Japan’s Cities: Eclectic and Eccentric
Worrall also told me that in his opinion, a unique aspect of Japanese society, directly related to its urban landscape, is that people in urban cores ‘don’t care about buildings much—they don’t really see them.’ He explained that this is because ‘the general society doesn’t really see buildings as an aspect of culture, more as an infrastructure that just gets worn out that you just replace—like old clothes, for example.’
There are various reasons for this mindset, different from Europe and the US, such as the religiously-influenced belief in impermanence or the dangers posed by earthquakes that frequently hit the island nation. But whatever the reasons, Worrall thinks that this makes for a ‘funny situation for a professional like an architect because you want people to care about what you do, but at the same time, the fact that they don’t care means that you can do anything you want.’ He told me that as a result, while there’s a sort of ‘tremendous indifference,’ amongst the general public in how they see their immediate urban settings, that for architects and designers here there’s also ‘a tremendous freedom to explore things.’ Cities have become something like large exhibition halls, where professionals can look at each others’ work and be inspired by it.
‘What is so exciting about contemporary Japan is that there’s that sort of underlying (traditional) basis but then there’s also this—well, in the 80s—it was this economically vital place. And there was this kind of playing and experimentation with different images and different references to styles from all over the world so it’s all mixed up.’
For Worrall, Japan’s capital city in particular is one ‘filled with new ideas—because it’s easy to build a new idea in Tokyo.’
An example of the eccentric and eclectic Tokyo he describes is the famous and always-busy intersection just outside Shibuya station, ‘a great example of what Tokyo does best when it’s not trying.’ It’s been 20 years since Worrall first saw the famous and always busy intersection just outside Shibuya station, and he still finds the spot both amazing and inspiring. ‘With its kind of mad signs and the trains going overhead and just the people everywhere…it’s completely unplanned, just a natural outgrowth, like a beehive. But that kind of thing is very inspirational for many visitors to Tokyo.’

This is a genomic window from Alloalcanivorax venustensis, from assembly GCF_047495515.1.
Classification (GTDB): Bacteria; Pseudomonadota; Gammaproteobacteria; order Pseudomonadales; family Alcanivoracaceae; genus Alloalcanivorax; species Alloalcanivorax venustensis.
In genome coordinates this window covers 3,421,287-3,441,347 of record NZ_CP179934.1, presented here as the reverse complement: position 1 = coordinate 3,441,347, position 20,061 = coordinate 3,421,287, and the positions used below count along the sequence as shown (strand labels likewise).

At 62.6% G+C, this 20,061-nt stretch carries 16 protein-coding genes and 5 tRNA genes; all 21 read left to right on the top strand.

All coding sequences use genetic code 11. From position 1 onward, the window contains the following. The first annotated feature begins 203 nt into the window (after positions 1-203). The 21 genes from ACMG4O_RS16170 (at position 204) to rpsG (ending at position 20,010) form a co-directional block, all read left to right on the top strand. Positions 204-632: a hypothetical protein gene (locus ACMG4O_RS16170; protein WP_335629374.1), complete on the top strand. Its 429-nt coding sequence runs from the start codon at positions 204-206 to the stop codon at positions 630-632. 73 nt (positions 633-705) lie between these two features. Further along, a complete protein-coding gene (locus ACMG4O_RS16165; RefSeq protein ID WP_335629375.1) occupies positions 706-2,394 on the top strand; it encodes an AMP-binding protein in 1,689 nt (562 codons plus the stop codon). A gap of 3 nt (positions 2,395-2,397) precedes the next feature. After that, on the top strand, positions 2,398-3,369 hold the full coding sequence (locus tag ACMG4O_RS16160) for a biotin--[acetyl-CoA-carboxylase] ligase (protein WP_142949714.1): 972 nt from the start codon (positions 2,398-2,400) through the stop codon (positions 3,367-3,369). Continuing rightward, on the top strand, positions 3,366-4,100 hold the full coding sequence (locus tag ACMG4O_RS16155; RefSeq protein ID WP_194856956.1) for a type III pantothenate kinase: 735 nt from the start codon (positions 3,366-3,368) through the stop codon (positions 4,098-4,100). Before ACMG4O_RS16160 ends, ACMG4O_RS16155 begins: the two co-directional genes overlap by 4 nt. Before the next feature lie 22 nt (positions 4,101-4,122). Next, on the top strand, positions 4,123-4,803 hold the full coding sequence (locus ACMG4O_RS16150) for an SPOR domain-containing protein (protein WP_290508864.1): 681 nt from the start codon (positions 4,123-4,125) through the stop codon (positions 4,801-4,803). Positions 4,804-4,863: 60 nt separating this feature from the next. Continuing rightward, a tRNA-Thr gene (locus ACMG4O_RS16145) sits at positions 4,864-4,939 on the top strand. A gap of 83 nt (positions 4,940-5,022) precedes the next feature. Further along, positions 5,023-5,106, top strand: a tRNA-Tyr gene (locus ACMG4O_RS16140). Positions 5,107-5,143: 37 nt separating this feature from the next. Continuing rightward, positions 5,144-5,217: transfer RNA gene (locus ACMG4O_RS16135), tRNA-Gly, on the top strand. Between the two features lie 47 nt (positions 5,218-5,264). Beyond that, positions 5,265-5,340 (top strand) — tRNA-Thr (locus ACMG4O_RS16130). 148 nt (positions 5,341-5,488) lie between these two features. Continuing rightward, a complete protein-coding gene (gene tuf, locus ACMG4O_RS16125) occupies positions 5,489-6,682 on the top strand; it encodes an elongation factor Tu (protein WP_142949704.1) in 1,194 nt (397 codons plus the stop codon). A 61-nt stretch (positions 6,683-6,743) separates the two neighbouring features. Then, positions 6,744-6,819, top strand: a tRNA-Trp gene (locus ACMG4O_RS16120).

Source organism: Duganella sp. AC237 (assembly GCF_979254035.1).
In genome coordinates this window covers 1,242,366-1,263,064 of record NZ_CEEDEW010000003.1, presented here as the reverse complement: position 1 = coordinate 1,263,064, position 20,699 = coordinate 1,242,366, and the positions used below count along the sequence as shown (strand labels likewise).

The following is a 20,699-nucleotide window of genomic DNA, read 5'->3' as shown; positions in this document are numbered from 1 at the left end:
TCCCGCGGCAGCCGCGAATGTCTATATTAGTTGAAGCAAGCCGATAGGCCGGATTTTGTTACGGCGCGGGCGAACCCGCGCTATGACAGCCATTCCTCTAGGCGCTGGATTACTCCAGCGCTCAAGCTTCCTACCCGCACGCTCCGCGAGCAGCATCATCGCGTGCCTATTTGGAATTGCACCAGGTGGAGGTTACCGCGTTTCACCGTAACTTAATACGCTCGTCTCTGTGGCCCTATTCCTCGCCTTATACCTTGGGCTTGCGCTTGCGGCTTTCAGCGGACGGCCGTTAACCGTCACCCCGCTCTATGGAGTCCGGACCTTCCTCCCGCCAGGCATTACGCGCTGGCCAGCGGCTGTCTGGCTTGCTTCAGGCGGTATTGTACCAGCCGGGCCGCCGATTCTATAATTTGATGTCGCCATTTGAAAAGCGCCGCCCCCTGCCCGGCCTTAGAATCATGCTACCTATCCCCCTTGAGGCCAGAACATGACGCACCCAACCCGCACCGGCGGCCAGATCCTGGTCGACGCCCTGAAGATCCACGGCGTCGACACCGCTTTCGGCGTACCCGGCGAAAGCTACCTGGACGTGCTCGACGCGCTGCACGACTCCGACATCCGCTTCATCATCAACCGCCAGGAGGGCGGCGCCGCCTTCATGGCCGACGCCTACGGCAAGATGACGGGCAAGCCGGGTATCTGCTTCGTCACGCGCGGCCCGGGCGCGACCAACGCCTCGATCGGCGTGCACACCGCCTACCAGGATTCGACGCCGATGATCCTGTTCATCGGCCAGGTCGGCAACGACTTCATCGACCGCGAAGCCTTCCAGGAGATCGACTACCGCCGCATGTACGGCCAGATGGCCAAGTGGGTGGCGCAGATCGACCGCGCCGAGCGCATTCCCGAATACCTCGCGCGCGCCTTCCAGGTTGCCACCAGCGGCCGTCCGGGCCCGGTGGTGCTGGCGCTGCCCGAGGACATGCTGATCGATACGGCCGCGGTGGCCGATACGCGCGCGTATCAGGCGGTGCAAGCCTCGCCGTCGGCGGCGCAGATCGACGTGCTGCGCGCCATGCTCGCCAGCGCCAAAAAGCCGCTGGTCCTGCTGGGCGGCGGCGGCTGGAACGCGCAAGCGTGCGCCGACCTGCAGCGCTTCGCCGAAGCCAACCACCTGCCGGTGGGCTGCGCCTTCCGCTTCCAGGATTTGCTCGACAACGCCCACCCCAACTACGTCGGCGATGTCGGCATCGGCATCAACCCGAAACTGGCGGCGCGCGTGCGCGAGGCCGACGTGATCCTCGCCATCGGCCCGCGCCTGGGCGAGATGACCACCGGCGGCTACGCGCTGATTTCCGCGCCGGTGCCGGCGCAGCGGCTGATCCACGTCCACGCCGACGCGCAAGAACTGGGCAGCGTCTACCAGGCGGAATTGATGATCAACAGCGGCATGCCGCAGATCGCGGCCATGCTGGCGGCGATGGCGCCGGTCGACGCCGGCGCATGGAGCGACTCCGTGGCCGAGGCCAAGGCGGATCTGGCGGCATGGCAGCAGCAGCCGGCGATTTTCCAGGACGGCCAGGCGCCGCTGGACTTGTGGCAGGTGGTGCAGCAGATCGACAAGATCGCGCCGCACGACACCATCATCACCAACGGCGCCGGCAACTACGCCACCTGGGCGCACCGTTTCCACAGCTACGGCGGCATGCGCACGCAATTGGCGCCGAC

Kanki-Knight also reminded me of a story going back to 1974, when one of Japan’s most renowned architects, Terunobu Fujimori, formed ‘the wonderfully named Tokyo Architectural Detective Agency.’ The agency’s goal was to catalogue all of the most interesting Western-inspired architecture in Tokyo. But overwhelmed by all of the amazing findings, it couldn’t publish a report until 1986—over a decade later. Fujimori might be faced with an even more challenging project if he tried to undertake the same task today. After all, according to Kanki-Knight, in Japan, ‘The fascinating buildings full of contradiction and conceptual brilliance just keep on coming.’
Japan’s centuries-old elements of design and architecture still influence its unique landscape today and are tied to the West’s more recent version of modernism. Meanwhile, its eccentric and eclectic urban cores may make for an architect’s paradise. These are just two things that set Japan’s urban landscapes apart, and which to help define a unique Japanese aesthetic. Tomorrow, I’ll touch on the principle of contrast in Japan’s contemporary landscape.
Images: Katsura Imperial Villa by Wiiii / Wikimedia Commons (top), Shibuya by Jon Åslund (middle), Shibuya Crossing in 1952 (bottom).